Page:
I wonder why people still eat lutefisk? I was going to write this whole paper on that,  but human, that's going to be a paper as dry as the white fish you have to soak over the course of a few weeks, in order to prepare this terrible fish. It is obviously a culinary mistake, and people still commit to eating it, as if it were not the most terrible food on the planet. I didn't want to write a whole paper, because I have never eaten it. I have smelled it, and that is as much as I ever want to interact with that food. Lye as a cooking product. If you cure the fish wrong, your fish turns into inedible, unusable soap. If you eat it without the second soak in water, I think it kills you. It turns out that most of it is eaten in the United States. They don't even like it back in Norway and Sweden, where they prepare their fish in a way that makes it healthy and delicious. Most of it is consumed in the church basements of the US of A. So old people can travel back in time a little and remember how terrible the past was. The hope is that like bigotry, bridge, and game shows, lutefisk will die off with those who still remember polio and before television.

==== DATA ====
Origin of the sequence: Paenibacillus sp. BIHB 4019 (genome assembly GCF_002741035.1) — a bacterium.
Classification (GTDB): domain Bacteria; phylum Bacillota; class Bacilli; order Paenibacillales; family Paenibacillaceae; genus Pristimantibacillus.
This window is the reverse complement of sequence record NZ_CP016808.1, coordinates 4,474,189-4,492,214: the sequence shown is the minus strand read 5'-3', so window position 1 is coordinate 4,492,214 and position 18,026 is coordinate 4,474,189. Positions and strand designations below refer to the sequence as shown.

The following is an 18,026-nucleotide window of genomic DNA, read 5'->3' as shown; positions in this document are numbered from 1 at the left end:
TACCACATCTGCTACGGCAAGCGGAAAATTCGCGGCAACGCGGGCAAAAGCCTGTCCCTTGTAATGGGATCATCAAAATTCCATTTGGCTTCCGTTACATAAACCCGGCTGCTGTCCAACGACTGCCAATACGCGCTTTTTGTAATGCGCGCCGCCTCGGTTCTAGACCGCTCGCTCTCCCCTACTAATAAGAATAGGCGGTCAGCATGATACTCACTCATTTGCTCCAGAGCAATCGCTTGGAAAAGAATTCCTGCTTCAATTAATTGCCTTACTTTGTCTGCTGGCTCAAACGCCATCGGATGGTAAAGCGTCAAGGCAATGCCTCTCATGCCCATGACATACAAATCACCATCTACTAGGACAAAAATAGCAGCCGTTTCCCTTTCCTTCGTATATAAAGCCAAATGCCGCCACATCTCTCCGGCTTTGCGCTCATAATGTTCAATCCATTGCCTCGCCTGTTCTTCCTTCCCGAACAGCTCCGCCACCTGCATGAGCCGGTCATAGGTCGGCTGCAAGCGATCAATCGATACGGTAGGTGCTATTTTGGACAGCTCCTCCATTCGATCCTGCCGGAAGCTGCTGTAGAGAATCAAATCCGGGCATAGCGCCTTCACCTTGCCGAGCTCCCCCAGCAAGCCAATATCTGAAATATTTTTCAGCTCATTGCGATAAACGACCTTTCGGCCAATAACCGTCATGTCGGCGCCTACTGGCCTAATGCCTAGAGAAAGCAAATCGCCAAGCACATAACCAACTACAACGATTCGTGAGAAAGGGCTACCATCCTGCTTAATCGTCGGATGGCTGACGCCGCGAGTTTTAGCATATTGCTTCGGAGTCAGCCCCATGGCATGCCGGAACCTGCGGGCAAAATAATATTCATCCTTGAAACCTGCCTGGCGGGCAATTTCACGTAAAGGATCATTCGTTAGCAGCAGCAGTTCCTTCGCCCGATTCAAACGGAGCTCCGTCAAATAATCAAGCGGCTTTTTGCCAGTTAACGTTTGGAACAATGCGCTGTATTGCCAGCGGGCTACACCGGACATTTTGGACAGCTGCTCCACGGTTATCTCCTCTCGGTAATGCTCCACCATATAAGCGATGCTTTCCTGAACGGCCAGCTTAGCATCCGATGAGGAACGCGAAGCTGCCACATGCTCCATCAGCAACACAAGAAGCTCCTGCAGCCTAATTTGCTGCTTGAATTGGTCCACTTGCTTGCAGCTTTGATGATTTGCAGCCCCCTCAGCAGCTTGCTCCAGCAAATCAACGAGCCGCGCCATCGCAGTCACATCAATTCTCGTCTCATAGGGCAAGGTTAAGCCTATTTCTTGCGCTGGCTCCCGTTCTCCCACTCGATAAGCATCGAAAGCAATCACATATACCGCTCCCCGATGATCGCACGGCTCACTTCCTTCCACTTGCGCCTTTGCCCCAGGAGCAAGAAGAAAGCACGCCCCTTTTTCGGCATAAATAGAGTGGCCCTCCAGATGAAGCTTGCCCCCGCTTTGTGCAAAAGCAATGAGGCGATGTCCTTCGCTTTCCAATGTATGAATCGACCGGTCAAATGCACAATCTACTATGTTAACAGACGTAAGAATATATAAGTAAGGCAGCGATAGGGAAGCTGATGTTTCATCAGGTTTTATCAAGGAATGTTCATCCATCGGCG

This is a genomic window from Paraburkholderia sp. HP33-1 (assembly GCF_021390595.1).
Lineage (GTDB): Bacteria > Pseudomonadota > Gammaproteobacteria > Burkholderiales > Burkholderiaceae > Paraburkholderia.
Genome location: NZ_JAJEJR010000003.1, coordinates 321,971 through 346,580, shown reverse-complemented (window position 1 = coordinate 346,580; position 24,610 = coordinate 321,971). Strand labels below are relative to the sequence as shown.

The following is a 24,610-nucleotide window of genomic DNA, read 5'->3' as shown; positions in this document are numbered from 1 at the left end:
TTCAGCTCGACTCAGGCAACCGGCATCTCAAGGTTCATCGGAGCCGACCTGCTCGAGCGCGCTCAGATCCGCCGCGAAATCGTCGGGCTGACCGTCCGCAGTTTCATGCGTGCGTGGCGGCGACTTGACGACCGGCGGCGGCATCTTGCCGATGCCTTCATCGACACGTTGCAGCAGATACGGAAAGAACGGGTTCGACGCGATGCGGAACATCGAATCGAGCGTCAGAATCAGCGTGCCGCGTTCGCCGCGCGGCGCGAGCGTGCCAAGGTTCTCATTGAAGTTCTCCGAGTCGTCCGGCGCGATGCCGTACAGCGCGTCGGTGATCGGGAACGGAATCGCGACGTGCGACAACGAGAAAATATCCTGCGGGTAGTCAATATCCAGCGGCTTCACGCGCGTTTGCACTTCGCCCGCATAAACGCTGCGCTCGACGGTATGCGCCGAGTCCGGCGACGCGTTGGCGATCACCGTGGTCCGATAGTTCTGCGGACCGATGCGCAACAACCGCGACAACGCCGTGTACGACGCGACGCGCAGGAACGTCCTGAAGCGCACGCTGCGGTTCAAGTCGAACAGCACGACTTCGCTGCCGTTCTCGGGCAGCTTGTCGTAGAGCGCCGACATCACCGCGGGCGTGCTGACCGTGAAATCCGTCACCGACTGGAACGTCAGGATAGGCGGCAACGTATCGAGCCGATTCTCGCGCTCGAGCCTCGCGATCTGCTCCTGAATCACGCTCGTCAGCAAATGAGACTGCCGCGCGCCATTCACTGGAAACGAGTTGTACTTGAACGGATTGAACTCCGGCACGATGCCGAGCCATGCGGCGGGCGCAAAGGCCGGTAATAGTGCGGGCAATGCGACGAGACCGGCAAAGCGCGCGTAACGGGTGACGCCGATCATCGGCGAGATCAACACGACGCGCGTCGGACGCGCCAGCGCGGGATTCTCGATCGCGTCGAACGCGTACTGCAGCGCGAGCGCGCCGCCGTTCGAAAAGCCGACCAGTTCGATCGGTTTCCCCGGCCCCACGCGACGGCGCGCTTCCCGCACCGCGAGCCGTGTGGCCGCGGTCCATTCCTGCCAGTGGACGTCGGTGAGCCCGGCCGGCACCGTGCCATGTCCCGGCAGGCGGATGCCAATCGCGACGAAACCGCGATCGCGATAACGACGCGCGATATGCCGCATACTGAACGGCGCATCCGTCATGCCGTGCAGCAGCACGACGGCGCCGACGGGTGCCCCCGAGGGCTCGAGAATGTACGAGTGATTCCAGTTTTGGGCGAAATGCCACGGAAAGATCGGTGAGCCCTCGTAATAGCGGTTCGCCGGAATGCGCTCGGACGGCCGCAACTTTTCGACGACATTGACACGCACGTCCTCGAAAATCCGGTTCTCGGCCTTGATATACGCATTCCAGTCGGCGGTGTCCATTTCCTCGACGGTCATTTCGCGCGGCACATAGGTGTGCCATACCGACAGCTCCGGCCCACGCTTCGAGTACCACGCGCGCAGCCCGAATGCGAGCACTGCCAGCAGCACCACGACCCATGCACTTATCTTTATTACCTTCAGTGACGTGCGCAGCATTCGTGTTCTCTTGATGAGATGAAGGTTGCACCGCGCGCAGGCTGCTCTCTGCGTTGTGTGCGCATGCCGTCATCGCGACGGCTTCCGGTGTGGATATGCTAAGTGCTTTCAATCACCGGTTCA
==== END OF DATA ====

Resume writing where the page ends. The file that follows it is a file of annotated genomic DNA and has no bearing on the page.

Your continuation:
I wonder how we ended up eating a lot of the stuff we do? Humans, I mean. There is this whole argument over our real place on the food chain. You can still get eaten by  a lion or shark. But, there are more tigers alive in captivity than the wild, and if these trophy hunters and poachers keep at it, maybe we will finally get to the top for reals. What is certain is that we will eat almost any animal. Unless it is poisonous, and even then, if it will get us high, we will lick a poisonous frog. Venomous is not poisonous, and in Thailand they will cut the still beating heart out of a cobra for you to eat, before they cook the remainder of the snake. Lobster? Who pulls this up from the ocean and thinks, yeah, let's eat this. Maybe they tried, initially, and it wasn't until the advent of boiling things, and bibs, and butter, and small wooden hammers, that lobster became something we would consume. Lobster is to insects what the whale is to us. Waterbugs with butter. Who pushes the calf out of the way and figures out we can milk this thing?